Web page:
Back in 2004 when Canonical was just getting started with Ubuntu, its founder, Mark Shuttleworth, opened a bug report about a major problem for the new operating system: Microsoft dominated the arena with a majority market share.
This tongue-in-cheek ticket has finally been closed with a status of “Fix Released,” as Shuttleworth feels that Microsoft no longer has the same majority share they held on to for so long. Microsoft certainly still reigns supreme in the desktop/laptop space, but he argues that with the ubiquity of smartphone and tablet operating systems, this is no longer the case.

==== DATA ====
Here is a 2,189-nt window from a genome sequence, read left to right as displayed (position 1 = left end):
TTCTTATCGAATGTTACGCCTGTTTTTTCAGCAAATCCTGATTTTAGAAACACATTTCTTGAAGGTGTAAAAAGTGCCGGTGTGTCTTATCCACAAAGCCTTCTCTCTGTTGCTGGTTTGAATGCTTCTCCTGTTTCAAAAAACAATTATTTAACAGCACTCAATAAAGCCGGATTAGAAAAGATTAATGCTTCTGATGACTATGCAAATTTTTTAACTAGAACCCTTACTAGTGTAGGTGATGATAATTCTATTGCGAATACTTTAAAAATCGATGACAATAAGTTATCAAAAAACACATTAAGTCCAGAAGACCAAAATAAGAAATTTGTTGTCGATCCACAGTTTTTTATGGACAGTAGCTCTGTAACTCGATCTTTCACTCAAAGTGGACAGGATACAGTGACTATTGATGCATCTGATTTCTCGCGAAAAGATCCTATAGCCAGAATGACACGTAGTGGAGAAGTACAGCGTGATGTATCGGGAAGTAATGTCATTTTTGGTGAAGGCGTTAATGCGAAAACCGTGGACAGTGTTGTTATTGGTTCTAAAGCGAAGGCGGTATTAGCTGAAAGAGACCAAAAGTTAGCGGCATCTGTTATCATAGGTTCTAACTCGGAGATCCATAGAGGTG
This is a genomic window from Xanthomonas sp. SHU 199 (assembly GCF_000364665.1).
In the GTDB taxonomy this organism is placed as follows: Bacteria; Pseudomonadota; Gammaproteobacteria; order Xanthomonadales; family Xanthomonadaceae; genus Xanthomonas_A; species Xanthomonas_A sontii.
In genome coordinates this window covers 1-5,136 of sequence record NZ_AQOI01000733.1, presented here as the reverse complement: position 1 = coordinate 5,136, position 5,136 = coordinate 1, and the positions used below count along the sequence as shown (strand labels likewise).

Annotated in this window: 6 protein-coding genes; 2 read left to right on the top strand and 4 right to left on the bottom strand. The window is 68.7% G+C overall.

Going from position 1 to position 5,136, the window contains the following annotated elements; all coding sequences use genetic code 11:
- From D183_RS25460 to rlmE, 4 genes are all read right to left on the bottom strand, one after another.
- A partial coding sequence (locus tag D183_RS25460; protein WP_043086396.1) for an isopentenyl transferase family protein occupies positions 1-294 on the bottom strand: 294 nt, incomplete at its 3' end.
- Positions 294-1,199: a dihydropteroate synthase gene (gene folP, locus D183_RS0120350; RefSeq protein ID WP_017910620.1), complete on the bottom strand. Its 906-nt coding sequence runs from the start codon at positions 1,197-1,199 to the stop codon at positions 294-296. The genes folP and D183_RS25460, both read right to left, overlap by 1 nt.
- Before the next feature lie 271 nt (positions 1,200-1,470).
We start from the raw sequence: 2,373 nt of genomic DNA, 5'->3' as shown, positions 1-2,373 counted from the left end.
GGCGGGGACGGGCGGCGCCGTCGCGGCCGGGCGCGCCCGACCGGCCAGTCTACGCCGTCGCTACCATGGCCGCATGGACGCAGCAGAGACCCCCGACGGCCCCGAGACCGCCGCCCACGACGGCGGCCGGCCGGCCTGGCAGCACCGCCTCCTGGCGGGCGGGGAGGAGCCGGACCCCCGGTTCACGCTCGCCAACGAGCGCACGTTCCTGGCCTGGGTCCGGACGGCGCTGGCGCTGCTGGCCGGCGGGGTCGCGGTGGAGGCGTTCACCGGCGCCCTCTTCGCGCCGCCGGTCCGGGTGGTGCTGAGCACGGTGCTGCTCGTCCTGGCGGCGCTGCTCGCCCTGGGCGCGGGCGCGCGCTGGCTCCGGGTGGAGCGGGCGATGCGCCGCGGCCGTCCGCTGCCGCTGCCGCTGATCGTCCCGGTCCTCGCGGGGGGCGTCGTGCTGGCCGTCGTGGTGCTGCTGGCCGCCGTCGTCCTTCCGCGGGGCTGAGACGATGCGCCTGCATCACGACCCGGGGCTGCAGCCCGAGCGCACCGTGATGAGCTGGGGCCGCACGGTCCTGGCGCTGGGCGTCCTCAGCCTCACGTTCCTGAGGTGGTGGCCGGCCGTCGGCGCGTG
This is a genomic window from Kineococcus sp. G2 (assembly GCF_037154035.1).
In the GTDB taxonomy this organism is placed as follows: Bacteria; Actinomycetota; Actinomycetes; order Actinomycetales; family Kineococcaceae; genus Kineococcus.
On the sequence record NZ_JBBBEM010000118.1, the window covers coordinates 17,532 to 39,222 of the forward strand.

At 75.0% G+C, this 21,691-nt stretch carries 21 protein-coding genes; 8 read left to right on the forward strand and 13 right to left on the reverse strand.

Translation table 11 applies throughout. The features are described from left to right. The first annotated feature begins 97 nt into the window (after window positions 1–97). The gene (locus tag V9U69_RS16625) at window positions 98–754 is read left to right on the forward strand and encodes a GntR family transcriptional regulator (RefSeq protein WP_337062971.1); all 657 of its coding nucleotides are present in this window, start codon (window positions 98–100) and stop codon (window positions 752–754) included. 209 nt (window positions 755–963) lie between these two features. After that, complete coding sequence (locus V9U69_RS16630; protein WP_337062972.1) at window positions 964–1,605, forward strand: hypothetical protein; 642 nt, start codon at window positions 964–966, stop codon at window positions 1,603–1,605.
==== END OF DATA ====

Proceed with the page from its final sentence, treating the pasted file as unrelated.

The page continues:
Android, iOS, and other platforms now make up a considerable chunk of operating systems on the market, and as smartphones and tablets continue their rapid proliferation, this isn’t likely to change any time soon.
Shuttleworth wrote in a comment for “bug 1” that these alternative platforms mark a healthy competition, and that it is important for them to recognize the shift that has taken place.
“Android may not be my or your first choice of Linux, but it is without doubt an open source platform that offers both practical and economic benefits to users and industry. So we have both competition, and good representation for open source, in personal computing.”
Earlier this week in Mary Meeker’s annual Internet Trends Report, Meeker focused heavily on mobile, stating that it has continued to gain momentum quickly and shows no signs of slowing down. Android and iOS collectively hold a 65 percent share of computing devices, compared to Windows’ 35 percent.